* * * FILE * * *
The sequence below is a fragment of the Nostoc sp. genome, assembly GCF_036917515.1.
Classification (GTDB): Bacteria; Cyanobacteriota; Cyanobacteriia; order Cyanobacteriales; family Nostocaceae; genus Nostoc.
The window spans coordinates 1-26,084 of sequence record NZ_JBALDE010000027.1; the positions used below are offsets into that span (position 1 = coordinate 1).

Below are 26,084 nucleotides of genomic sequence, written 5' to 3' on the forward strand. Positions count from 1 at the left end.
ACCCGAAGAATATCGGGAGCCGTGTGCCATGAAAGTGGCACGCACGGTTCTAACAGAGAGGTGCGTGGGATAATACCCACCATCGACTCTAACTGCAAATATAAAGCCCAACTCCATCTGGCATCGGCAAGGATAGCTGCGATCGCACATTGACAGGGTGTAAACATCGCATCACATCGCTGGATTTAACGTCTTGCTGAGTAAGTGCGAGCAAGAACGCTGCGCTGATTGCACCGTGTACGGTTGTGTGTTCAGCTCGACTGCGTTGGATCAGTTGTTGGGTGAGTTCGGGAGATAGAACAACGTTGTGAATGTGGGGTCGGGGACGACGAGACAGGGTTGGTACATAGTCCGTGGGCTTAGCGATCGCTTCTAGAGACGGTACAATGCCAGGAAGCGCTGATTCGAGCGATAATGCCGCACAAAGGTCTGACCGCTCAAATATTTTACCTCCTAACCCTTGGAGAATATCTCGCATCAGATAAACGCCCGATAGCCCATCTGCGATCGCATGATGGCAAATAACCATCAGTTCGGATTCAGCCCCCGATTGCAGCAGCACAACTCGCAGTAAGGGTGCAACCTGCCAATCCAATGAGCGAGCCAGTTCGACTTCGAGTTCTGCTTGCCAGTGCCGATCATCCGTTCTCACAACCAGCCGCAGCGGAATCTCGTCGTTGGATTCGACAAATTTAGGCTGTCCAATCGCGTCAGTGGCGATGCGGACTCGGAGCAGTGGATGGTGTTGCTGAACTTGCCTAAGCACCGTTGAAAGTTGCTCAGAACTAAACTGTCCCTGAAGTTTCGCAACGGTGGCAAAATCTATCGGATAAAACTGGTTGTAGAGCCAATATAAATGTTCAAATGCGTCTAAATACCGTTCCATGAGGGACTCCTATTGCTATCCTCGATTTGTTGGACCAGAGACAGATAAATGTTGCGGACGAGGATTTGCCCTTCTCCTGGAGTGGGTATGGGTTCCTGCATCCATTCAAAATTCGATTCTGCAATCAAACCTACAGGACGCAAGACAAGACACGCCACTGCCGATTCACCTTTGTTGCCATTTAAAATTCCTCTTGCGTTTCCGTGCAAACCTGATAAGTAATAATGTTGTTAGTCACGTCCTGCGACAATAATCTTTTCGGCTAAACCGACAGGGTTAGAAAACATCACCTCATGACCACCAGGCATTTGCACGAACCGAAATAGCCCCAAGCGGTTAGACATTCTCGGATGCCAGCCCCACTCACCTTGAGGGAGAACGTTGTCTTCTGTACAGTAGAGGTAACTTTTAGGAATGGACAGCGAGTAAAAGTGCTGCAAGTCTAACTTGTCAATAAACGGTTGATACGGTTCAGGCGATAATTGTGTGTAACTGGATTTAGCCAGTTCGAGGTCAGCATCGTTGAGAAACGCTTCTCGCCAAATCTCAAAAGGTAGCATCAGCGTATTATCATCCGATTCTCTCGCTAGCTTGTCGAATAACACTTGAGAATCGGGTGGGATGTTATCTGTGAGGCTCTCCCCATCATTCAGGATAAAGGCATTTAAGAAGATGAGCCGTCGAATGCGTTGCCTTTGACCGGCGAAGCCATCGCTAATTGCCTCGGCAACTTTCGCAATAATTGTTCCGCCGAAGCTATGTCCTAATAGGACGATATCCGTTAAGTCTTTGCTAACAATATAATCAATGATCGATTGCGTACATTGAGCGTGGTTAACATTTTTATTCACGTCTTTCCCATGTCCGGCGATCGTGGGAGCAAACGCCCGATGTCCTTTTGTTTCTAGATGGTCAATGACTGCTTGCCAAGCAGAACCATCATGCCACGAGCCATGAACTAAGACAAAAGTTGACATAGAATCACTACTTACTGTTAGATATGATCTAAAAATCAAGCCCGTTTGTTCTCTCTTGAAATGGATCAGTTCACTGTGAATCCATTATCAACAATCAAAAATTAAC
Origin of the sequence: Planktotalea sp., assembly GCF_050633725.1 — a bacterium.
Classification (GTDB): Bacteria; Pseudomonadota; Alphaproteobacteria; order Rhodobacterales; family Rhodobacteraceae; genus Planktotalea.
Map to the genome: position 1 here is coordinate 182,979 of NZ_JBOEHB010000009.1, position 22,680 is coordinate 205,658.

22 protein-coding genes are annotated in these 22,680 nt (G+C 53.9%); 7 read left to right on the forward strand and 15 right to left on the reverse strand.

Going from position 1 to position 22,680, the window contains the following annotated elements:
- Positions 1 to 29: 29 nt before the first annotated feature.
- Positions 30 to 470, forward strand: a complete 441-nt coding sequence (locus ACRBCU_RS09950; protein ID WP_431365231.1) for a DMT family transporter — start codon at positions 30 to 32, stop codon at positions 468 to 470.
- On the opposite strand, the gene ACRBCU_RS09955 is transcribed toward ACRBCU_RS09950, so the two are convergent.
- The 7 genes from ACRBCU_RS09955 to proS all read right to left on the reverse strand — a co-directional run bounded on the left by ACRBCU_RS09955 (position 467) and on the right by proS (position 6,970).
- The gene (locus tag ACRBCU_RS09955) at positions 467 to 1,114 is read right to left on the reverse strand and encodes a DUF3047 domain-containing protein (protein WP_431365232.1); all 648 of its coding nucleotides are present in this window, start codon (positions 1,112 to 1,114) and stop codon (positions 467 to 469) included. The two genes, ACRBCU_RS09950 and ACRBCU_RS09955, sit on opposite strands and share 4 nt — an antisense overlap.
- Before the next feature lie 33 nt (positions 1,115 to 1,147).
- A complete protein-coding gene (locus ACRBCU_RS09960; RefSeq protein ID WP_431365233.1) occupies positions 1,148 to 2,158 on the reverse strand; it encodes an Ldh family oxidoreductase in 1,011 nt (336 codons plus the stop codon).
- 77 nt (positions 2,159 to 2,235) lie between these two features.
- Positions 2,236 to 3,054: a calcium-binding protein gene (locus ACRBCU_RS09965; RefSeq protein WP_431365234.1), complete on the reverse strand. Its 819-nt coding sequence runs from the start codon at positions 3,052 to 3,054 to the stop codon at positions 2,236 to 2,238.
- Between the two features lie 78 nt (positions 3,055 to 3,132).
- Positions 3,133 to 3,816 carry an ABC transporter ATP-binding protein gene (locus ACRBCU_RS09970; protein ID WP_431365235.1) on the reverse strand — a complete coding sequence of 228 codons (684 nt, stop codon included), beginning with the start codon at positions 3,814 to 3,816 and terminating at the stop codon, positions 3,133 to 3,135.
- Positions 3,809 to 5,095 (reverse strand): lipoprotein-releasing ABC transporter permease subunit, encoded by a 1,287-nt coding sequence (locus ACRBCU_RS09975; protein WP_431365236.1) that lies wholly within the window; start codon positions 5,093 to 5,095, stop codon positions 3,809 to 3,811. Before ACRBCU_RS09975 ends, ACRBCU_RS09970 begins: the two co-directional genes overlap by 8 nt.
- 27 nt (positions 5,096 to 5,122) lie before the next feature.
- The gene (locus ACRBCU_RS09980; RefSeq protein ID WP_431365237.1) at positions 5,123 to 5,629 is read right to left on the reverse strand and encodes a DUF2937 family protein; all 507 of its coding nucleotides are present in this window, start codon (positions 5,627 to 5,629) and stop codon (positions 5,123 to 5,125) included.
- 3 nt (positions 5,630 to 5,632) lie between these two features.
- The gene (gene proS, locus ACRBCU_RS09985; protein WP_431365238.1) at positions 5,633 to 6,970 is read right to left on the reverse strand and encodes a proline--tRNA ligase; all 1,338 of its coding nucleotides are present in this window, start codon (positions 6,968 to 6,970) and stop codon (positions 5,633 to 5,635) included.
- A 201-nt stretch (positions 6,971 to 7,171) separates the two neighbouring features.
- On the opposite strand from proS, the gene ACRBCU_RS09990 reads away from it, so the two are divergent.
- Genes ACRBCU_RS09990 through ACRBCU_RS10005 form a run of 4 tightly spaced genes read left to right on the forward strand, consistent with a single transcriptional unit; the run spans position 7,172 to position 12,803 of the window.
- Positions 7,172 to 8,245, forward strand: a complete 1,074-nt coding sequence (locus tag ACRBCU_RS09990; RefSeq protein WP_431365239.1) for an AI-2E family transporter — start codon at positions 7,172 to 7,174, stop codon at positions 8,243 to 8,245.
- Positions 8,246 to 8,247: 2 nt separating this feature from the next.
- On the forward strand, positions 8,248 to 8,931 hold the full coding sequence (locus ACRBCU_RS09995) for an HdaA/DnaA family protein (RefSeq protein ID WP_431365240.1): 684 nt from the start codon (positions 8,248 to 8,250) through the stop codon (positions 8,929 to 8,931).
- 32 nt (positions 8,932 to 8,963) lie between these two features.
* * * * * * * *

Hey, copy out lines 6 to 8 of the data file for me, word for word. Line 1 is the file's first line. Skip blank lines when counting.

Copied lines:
Origin of the sequence: Planktotalea sp., assembly GCF_050633725.1 — a bacterium.
Classification (GTDB): Bacteria; Pseudomonadota; Alphaproteobacteria; order Rhodobacterales; family Rhodobacteraceae; genus Planktotalea.
Map to the genome: position 1 here is coordinate 182,979 of NZ_JBOEHB010000009.1, position 22,680 is coordinate 205,658.